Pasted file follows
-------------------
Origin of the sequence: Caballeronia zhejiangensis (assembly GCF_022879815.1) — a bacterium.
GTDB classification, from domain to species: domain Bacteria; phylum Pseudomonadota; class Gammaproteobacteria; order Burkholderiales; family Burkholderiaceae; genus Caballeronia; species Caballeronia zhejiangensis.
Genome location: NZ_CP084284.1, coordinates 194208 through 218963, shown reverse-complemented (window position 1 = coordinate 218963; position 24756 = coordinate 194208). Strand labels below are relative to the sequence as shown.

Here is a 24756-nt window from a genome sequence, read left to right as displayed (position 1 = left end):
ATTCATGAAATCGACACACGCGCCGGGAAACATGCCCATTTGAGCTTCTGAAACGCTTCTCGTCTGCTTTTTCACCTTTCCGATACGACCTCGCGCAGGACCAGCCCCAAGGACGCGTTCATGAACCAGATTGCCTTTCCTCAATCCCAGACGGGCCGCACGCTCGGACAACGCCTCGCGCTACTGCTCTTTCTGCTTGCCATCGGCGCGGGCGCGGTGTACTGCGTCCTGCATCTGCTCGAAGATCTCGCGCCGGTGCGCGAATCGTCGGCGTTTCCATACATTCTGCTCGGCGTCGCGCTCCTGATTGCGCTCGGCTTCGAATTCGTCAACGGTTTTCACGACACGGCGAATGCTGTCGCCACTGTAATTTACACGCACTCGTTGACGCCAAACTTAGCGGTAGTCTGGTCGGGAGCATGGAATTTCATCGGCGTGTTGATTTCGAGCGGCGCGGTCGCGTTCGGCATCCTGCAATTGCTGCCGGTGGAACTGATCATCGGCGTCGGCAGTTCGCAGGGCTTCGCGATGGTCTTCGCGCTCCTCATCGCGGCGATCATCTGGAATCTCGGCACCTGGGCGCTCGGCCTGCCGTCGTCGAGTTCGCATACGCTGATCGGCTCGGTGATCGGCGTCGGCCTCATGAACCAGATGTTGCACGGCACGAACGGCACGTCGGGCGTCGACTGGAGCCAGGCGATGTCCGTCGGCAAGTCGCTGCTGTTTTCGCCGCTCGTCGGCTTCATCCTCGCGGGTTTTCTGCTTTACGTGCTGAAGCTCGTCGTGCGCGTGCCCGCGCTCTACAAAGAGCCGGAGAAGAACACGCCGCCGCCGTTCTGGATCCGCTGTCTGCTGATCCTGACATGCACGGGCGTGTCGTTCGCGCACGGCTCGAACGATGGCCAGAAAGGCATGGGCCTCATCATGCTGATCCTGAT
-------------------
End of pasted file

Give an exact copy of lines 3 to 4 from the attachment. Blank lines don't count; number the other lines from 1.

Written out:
Genome location: NZ_CP084284.1, coordinates 194208 through 218963, shown reverse-complemented (window position 1 = coordinate 218963; position 24756 = coordinate 194208). Strand labels below are relative to the sequence as shown.

Here is a 24756-nt window from a genome sequence, read left to right as displayed (position 1 = left end):